In pursuit of relevant and effective teaching, whether it was through downloading websites to floppy disks or now through virtual reality, the anxiety and excitement that accompany introducing new teaching strategies persists. Being able to collaborate with peers is immensely important; plus knowing that innovating with technology in the classroom doesn’t require a high level of technical expertise, nor does it succeed well if you are working at it alone.
Ann really empathizes with this. She wasn’t a tech expert, so she sought out learning opportunities from peers.
“K-12 education has traditionally operated in a very siloed environment. Teachers were often on their own once assigned to a classroom. But today there is so much to consider, that I think the growing notion of scheduling a common planning period for teachers to come together to collectively reflect and plan for instruction is very powerful.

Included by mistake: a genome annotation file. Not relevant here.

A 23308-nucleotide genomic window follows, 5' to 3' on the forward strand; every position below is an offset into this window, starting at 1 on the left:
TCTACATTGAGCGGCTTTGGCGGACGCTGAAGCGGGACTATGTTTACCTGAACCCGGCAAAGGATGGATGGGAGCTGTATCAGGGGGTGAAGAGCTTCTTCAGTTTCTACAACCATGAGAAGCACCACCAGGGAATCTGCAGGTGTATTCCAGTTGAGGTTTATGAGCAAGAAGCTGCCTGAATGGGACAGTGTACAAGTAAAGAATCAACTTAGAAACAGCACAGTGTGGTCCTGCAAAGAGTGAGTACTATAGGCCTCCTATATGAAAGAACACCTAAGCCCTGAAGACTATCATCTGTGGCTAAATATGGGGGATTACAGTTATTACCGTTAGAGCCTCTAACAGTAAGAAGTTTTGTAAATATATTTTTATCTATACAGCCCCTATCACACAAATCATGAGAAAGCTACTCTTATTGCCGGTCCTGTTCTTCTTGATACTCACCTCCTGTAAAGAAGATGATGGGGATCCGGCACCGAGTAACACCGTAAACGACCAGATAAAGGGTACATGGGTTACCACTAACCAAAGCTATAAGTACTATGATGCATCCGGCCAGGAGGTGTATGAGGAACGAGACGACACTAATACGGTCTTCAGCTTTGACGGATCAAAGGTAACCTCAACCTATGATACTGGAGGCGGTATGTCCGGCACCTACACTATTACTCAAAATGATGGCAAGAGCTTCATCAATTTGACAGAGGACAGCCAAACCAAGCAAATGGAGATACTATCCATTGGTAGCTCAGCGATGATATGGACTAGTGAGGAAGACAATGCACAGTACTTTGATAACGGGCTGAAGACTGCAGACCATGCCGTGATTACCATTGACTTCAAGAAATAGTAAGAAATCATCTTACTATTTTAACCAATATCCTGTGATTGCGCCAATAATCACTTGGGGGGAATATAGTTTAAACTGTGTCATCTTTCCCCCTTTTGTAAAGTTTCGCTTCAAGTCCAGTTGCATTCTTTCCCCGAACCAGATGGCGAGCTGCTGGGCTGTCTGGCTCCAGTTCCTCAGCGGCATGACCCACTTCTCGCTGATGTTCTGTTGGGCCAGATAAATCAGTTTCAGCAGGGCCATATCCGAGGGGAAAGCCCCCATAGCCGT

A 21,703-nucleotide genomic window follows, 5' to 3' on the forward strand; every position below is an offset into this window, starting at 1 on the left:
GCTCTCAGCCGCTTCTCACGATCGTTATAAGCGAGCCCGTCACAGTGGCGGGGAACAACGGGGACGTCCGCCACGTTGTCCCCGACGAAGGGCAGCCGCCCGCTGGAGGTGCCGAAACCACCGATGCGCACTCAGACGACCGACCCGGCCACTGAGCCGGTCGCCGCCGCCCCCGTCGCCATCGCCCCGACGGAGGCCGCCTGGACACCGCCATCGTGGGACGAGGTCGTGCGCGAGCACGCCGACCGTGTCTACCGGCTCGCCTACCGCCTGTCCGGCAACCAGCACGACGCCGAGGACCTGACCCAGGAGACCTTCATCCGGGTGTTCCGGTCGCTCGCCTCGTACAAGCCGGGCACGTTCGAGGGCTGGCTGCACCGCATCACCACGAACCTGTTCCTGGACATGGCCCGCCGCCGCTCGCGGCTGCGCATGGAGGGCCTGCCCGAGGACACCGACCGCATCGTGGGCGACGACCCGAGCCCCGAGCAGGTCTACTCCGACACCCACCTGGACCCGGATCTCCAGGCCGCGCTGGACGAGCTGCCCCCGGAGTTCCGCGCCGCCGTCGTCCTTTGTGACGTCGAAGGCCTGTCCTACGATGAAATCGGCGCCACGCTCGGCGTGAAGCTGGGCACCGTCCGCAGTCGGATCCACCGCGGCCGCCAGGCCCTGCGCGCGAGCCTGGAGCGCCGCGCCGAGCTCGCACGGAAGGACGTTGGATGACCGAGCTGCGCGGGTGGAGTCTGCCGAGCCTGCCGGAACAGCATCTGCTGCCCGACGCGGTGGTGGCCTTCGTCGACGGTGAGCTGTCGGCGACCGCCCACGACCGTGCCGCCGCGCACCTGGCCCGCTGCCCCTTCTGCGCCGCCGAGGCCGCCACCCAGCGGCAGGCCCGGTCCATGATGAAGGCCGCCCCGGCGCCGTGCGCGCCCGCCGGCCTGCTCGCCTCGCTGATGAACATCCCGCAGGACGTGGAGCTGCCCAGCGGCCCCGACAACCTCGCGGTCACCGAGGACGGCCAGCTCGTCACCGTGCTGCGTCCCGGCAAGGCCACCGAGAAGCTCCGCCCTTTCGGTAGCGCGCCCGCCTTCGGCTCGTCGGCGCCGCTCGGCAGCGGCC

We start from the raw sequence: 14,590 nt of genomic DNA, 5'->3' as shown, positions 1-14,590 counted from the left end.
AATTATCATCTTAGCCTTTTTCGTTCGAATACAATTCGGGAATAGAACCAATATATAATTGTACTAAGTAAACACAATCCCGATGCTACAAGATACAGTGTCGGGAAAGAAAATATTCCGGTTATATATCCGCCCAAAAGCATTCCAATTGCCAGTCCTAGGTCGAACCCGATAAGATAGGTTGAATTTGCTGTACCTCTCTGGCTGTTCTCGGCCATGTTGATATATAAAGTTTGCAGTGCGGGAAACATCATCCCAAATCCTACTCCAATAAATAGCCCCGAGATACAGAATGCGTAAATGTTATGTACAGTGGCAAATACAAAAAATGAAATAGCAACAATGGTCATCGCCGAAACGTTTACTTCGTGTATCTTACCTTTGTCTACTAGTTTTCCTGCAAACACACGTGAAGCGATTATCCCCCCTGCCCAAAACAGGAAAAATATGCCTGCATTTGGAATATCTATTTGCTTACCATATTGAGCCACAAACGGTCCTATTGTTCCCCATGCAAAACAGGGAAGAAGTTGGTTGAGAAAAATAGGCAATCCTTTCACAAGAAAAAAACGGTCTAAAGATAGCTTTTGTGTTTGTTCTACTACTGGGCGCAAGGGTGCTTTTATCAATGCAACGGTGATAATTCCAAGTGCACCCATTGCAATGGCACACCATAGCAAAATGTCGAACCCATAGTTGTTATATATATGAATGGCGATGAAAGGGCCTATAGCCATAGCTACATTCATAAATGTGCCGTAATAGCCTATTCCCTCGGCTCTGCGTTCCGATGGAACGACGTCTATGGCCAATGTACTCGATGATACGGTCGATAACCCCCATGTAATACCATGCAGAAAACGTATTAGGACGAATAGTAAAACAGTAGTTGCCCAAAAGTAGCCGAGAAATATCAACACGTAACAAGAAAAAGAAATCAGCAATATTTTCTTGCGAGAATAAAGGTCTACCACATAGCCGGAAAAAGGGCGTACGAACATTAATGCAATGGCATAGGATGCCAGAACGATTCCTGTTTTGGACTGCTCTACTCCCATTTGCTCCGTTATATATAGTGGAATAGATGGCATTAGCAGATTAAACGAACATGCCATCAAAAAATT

It is also critically important that teachers have an opportunity to observe firsthand how other teachers and their students are implementing technology effectively. This is especially powerful if they can observe teachers at their own campus but visiting classrooms at other schools is also a viable option.
Teachers also need to be assured that ‘failure’ is part of the learning process – not just for their students but for professional educators as well. Teachers need to know it is okay to ask for help when something doesn’t go right.”
Indeed, no educator needs to go it alone. Technology integration is a big, often district-wide effort, but teachers and their students are the end users. They must feel empowered to try, to learn from failure, and to invent new ways to apply technology in the classroom. Doing so is essential for future readiness – for schools and districts to elevate students’ lives beyond the school building’s walls. Think “why”, think big, and think what’s next.
Digital Equity and Beyond
Along these lines, I closed my discussion with Ann by asking if there was one thing she could change about digital learning at every school, what would it be?
“The issues around Digital Equity – All students should have access to effective and appropriate digital tools and Internet access at school and at home…and access to teachers, school leaders and parents who are proficient and enthusiastic about helping them learn and succeed when leveraging the power of technology.”
Use technology to make learning relevant. Use technology to redefine pedagogy. Use technology to break down barriers for all students.